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Giovanni Castelli is the content specialist for Optometry Times. He is a 2014 graduate of Cleveland State University with a degree in Communications and a focus on public relations. He has a Morkie named Chewie and is a lover of pizza, Star Wars, and all
To gauge what the new year will bring, we asked experts to weigh in on what challenges they expect optometrists to face in 2017
With a new year comes new challenges.
So to gauge what the new year will bring, we asked experts to weigh in on what challenges they expect optometrists to face in 2017.
Optometry Times Editorial Advisory Board members John Rumpakis, OD, MBA, and Carl Spear, OD, MBA, FAAO, were joined by Bryan Rogoff, OD, MBA, CPHM, founder and consultant at EyeExec Consulting and president of the Maryland Optometric Association.
They identified six financial challenges for ODs in 2017:
• Legislative changes
• Fate of the Affordable Care Act (ACA)
• Increased online disruption
• Cost challenges for providing services
• Consolidation, consolidation, consolidation
• Managed vision care (MVC) plans
The change in political views that come with a new administration can affect new bills introduced to Congress-and existing bills that are awaiting approval.
“As professional challenges and changes in legislation by non-healthcare providers begin to shift, the market should be a concern to us all,” says Dr. Spear. “This is reason for everyone to get involved in their local, state, and national politics that can affect ODs.”
Dr. Rogoff says that eyecare professionals (ECPs) are in for a big struggle with the change in political parties controlling Washington.
“With new faces taking over, bill endorsers must build the relationship with the newly elected representatives-which can take some time to do,” says Dr. Rogoff. “The fact that a business-minded administration is coming into office may hinder the passing of any type of healthcare act.”
In December 2016, a federal judge upheld the decision that allows for a Utah law, SB 169, to prohibit the enforcement of minimum pricing standards, or unilateral pricing policies (UPP), on contact lenses. This was after an attempt in 2015 by Johnson & Johnson Vision Care, Bausch + Lomb, and Alcon to appeal the UPP law in Utah.
This law is designed to protect patients from price-fixing by retailers, but Dr. Rogoff says the law’s passage may change the way ODs prescribe contact lenses.
“With SB 169 being upheld in Utah, ECPs will have to work harder to compete with online retailers selling contact lenses,” says Dr. Rogoff.
Legislative concerns stretch far and wide-especially with the appointment of Tom Price (R-GA) as Health and Human Services Secretary.
Rep. Price wants to redo the structure of Medicare, says Dr. Rogoff-which could ultimately affect the reimbursement process to ODs.
“Rep. Price is supported by the American Medical Association, and that may affect his restructuring process,” Dr. Rogoff says. “Members of the AMA have voiced frustration in the past with the ACA and Medicare-so in 2017 we are likely looking at changes.”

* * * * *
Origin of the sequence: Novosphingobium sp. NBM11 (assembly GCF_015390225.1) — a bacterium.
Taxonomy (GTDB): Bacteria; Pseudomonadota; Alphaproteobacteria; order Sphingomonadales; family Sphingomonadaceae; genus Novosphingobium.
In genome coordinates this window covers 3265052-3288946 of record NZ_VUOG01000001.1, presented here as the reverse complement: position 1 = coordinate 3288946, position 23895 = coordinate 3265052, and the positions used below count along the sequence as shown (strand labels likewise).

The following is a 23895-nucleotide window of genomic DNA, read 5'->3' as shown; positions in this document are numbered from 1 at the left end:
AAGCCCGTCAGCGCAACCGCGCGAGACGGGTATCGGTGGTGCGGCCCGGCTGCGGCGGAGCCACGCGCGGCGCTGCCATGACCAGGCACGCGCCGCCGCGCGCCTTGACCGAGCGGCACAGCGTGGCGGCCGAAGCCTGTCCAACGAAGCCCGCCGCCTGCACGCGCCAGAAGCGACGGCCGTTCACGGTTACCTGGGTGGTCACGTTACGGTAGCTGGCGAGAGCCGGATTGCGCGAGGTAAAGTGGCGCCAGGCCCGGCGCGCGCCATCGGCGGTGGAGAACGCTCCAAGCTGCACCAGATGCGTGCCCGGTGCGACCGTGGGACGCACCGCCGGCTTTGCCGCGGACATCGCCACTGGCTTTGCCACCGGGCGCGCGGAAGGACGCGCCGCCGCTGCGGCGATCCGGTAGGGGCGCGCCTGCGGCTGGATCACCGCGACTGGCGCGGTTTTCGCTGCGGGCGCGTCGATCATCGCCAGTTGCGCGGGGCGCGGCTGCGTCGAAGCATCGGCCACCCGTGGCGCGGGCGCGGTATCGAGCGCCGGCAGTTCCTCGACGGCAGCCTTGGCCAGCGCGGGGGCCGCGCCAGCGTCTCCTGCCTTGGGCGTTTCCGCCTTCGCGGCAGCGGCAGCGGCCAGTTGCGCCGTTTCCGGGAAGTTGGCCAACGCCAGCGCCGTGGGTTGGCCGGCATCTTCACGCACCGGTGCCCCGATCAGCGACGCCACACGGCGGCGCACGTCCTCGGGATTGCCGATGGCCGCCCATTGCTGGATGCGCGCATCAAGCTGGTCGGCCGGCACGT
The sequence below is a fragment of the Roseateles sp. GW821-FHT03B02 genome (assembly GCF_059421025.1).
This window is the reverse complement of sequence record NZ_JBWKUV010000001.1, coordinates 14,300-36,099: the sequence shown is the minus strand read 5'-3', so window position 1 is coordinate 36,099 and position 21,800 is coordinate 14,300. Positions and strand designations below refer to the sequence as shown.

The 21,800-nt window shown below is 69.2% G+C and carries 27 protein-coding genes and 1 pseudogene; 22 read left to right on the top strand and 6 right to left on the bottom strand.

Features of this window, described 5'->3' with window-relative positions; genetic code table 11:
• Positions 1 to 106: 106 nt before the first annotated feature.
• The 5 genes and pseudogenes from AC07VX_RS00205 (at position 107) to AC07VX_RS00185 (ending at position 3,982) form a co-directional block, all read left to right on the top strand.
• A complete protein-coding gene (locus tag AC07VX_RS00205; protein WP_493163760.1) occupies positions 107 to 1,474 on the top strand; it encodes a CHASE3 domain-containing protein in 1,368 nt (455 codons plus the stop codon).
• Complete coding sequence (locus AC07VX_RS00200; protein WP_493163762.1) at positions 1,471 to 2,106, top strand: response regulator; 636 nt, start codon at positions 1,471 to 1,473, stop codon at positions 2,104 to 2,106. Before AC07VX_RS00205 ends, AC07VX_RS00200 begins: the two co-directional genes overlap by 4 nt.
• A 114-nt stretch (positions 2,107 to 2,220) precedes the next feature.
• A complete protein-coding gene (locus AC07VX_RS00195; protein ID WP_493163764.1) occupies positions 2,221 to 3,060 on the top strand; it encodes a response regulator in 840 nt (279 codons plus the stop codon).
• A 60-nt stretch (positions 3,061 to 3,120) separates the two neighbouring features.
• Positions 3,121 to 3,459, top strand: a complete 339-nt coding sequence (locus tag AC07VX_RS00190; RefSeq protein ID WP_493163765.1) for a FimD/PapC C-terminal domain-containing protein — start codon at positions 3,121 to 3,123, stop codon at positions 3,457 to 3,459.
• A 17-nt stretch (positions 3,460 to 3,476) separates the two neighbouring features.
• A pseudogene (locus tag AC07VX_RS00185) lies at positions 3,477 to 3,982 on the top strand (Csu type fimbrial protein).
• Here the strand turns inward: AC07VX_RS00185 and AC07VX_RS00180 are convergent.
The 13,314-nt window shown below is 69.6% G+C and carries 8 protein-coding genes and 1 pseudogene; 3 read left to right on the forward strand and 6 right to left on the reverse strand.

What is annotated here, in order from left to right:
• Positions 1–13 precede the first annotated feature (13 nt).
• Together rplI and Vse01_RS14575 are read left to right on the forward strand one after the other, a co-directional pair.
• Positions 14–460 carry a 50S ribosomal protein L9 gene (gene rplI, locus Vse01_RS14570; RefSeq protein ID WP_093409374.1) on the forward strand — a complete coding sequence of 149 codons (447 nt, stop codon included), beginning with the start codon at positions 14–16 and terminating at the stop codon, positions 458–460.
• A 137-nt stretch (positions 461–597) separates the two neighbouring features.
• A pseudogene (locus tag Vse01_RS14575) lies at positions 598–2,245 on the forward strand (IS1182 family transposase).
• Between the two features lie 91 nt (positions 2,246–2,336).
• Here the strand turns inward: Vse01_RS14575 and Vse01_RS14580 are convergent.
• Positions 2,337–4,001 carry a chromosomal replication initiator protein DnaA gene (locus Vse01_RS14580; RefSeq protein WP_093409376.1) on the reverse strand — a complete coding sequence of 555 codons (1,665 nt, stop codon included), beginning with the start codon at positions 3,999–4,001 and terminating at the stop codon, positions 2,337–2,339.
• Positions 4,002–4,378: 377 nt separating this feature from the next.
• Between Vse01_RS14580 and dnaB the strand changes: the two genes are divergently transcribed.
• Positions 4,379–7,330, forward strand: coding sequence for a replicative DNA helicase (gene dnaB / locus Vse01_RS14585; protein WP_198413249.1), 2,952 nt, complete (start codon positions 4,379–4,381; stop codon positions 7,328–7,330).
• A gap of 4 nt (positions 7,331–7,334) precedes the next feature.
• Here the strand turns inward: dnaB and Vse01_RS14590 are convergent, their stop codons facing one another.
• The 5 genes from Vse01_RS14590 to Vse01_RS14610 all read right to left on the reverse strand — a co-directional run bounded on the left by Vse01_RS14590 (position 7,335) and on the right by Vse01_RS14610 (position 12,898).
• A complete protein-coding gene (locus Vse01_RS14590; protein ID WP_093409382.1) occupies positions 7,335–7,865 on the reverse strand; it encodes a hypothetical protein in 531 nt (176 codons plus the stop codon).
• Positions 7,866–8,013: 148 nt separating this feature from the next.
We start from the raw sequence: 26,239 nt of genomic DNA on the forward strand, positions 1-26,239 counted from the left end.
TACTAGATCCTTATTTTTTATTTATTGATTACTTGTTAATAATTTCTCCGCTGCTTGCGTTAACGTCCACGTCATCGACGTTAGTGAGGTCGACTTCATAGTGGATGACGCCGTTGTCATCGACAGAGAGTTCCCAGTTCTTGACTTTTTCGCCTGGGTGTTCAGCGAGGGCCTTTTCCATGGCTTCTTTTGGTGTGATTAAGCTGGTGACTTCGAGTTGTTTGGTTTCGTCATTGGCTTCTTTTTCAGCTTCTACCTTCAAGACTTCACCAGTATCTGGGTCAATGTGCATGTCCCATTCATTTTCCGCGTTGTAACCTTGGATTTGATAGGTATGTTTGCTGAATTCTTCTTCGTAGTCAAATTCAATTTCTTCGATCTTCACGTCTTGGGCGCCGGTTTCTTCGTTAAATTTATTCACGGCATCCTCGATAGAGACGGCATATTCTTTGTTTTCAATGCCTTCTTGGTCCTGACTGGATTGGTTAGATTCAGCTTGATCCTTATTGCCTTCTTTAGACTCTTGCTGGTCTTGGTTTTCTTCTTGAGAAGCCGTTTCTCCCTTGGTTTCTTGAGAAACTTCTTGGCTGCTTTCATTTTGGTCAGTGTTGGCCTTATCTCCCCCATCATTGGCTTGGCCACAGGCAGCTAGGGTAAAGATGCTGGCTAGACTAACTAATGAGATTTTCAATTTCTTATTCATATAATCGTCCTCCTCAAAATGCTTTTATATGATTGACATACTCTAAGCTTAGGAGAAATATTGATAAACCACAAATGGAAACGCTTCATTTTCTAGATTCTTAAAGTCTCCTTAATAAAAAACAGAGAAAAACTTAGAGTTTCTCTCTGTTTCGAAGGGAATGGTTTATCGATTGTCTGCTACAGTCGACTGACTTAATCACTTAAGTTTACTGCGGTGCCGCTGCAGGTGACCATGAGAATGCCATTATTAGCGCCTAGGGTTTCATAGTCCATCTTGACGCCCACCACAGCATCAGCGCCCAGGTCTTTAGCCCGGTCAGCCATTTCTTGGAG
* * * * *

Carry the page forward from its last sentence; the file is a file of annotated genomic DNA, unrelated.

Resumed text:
The fight to keep optometry as part of Medicare has been an ongoing process regardless of administration.
“Optometry professionals, along with the American Optometric Association (AOA), fight year in and year out to keep optometry included as part of the definition of Medicare,” says Dr. Rogoff. “Currently, optometry is listed as a part of physician-based needs, but that can change at any time if Congress changes the federal law classification.”
In addition to optometry-specific legislation, the questions that surround the ACA remains a hot button.
“The uncertainties on the future of the ACA may cause some stagnation in the market as both patients and providers take a cautious wait-and-see approach to the future of health care,” says Dr. Spear.
One of the main areas of concerns is how ACA-covered children’s exams may be affected.
The ACA currently covers what it deems as the “10 essential health benefits,” including pediatric eye exams once per year.
“If the ACA is repealed, then pediatric eye exams will no longer be required,” says Dr. Rogoff. “Children’s eye exams could no longer be mandated or covered by Medicare. This may translate into fewer patients coming into your practice for preventative care due to out-of-pocket costs.”
Related: Looking back at 2016
In fact, the new Congress has already begun the process of dismantling the ACA with the introduction of its four-step plan.
According to Dr. Rogoff, the AOA has nurtured key relationships with legislators to ensure optometry continues to be included with healthcare changes in Medicare and other areas. However, he says there is tremendous uncertainty with these programs, and ODs must not take for granted their position in the healthcare industry.
“President-elect Trump is not completely sold on the final rule of the Medicare Access and Child Health Insurance Program (CHIP) Reauthorization Act (MACRA) and may seek changes within six to eight months after the new administration is sworn in,” says Dr. Rogoff.
Changes to these programs could change the way optometrists are reimbursed by the Centers for Medicare & Medicaid Services (CMS) for their services. Rep. Price favors a system in which doctors are in more control and getting paid from insurers without the extensive paperwork or questions-according to Forbes.
Because of this, Dr. Rogoff says ODs need to support the AOA and continue advocating for optometry to be included in the definition of healthcare.
Online disruption as well as increased competition from online retailers continues to be a major player in 2017.
But our experts think there are two types of online disruption-some positive, some negative.
“There has been a tremendous effort from private equity venture capitalists (EVC) to enter the market and get in on these new technologies,” says Dr. Rogoff. “The interest from these EVCs is the convenience and cost to do big business.”